Obama Not Playing For Afghan Win
Wednesday - August 31, 2011
The recent shoot-down of a U.S. helicopter in Afghanistan that killed 38 of our elite troops (eight Afghans, 22 highly trained American SEALS, three Air Force air controllers, the helo crew and a specially trained canine) was the single worst combat disaster of our decade long effort there. It cut to the American heart like a shard of broken glass. And unless our president junks his strategy for certain defeat, it’s likely to get worse.
After the shoot-down, the Taliban and its al-Qaida sidekicks danced on the wreckage figuratively speaking claiming revenge against SEAL Team 6 for the assassination of bin Laden.
If they could really make that connection, it’s all the more evident. The White House played too loosely with the post-mission details of the Pakistan raid, not to mention the diplomatic failure resulting in Chinese and Russian access to the top secret technology on the helo that went down in bin Laden’s compound.
A month or so ago I quoted the president from Bob Woodward’s book Obama’s Wars. While negotiating with his generals and security advisers for a troop withdrawal date, pushing for sooner rather than later, the president showed his true stripes: “I’m not going to lose the whole Democratic Party on this!” The clear implication: Rather than lose the support of his party in the 2012 election, he’d rather risk losing the war. And lose we will.
The helo and all souls aboard were lost even as the first increment of U.S. troops was being withdrawn.
As the drawdown of troops progresses while the fighting continues, our soldiers will be stretched even thinner, making those remaining more and more vulnerable. The stand-up of Afghan army and police to replace departing U.S. troops remains problematic, both culturally and technically. They are intrinsically capable, they just need more time.
As the Afghan people consider their future political landscape, and the self-defeating U.S. strategy becomes more evident, how can we hope to continue winning them over to our side when there’s a good chance as they see it the Taliban will be in control of their lives again after our withdrawal? And the Taliban has a long memory.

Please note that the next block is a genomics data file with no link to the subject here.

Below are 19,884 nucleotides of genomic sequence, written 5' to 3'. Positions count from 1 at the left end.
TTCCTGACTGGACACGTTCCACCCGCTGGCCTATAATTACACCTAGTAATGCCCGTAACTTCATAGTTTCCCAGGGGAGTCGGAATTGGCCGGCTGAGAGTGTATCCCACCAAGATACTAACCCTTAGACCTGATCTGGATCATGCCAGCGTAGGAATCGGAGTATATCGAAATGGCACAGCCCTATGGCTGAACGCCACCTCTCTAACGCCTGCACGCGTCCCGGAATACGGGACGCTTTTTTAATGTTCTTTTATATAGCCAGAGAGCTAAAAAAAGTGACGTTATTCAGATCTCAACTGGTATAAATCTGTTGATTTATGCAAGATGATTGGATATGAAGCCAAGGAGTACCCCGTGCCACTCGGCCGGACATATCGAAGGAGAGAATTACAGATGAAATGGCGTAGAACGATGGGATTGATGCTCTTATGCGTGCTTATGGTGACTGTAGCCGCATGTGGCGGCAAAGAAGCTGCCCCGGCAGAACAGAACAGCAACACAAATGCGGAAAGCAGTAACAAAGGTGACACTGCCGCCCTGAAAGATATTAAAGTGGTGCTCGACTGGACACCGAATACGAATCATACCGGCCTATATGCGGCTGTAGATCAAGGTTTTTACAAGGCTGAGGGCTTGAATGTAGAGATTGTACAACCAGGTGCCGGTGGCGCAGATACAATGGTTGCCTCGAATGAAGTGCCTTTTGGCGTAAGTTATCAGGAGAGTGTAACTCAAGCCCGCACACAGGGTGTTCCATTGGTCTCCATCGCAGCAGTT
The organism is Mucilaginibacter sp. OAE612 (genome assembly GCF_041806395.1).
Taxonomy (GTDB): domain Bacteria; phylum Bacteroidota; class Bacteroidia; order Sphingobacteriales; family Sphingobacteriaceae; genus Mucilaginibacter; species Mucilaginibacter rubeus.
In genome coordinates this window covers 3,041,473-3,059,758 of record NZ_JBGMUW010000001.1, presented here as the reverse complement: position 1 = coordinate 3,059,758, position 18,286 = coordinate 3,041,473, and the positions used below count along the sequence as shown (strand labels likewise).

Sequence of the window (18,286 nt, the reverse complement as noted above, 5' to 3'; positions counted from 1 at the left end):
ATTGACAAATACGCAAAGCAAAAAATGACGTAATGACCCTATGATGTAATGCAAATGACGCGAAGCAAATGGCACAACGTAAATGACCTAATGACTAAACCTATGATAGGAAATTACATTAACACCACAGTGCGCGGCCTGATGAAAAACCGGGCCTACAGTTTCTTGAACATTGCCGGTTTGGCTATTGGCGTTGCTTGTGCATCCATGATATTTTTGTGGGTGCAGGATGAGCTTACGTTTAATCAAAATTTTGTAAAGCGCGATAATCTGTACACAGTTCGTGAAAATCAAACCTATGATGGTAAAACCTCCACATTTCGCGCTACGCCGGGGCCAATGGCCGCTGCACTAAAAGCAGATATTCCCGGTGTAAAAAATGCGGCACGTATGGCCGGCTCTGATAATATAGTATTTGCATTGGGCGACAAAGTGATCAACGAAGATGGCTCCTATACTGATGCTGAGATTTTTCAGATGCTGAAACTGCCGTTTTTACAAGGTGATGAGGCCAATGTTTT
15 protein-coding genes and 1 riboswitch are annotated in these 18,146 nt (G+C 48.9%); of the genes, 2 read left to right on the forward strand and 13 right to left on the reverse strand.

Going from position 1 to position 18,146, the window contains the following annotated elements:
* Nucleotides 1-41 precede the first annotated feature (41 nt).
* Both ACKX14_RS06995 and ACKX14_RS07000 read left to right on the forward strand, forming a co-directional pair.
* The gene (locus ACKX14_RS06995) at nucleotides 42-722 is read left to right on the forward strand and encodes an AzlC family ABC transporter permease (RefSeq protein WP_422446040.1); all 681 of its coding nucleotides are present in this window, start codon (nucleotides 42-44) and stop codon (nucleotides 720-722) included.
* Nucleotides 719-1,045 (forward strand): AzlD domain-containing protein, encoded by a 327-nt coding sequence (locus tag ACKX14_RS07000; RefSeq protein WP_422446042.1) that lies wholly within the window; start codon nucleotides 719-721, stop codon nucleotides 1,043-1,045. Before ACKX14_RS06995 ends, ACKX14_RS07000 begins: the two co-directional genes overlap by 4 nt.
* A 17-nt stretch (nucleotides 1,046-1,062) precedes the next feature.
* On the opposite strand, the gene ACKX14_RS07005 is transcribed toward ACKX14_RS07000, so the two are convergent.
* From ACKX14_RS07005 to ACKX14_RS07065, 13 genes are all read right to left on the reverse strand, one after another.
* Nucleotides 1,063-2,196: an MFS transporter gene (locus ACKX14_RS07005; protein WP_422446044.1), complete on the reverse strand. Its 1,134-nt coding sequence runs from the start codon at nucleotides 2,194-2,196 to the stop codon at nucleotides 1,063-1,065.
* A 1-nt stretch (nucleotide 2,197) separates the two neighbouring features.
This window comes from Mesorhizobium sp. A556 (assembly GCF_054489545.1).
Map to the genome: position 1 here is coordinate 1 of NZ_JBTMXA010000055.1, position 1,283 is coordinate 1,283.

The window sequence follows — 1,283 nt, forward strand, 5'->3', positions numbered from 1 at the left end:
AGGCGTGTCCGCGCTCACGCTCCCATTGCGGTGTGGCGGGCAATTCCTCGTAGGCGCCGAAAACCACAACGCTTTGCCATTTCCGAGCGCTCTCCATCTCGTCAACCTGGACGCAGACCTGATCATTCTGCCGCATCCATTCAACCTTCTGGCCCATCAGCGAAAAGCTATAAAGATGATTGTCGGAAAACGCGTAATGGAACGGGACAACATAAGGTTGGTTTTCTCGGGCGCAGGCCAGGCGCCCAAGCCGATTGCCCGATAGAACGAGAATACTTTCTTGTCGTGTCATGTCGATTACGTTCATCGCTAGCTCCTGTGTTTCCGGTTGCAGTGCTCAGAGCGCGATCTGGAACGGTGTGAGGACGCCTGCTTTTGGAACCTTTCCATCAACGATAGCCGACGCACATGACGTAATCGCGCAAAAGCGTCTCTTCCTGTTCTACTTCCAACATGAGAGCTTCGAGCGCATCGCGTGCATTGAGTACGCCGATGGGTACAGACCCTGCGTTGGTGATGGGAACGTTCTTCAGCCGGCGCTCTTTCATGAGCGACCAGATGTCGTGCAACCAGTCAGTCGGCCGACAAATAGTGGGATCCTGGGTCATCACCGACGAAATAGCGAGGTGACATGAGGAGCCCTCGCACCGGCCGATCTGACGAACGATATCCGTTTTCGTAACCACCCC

OK, so why does Coffee keep hammering away at the president on his inability to even use the word “win” or “victory,” and his obvious lack of commitment to either, you may ask?
I sacrificed more than seven years of my life as a POW in Communist North Vietnam (which is nothing compared to the sacrifice of any one of the 58,000-plus names on the wall in D.C.) to help ensure our allies in South Vietnam had a decent shot at freedom and democracy instead of the cruel and oppressive Communist regime in the North.
Stopping the spread of communism throughout Southeast Asia was no small thing either. And after fighting there for eight painful years to essentially achieve those goals militarily, our Democratic Congress, capitalizing on President Nixon’s popular disfavor and preoccupation with the Watergate scandal, and playing to the rabid, liberal anti-war clamor, cut off the continued military aid, supplies and air support we had promised after our withdrawal, leaving the South Vietnamese people and their army hung out to dry.
Two years later the Communists rolled into Saigon. If I and most Americans who had sacrificed many to the ultimate to keep that from happening could even figure out how to
feel about it, we might have felt better. As I have said many times, our political “leaders” had snatched defeat from the jaws of our victory.
We have already proven once that, with resolve, we can defeat the Shariadriven Taliban and give the Afghan people a decent chance for a free and prosperous life and, by the way, enhance our own national security by denying al-Qaida and other terrorist groups another base of operations no small thing!
If we fail because of the president’s strategy based upon a lack of commitment to victory, he alone (another Democratic political “leader”) will have snatched defeat from the jaws of our victory.
But then, he’s too young to recall the refrain from a poignant anti-war song of the ‘60s: “When will we ever learn, when will we evvvver learn?”
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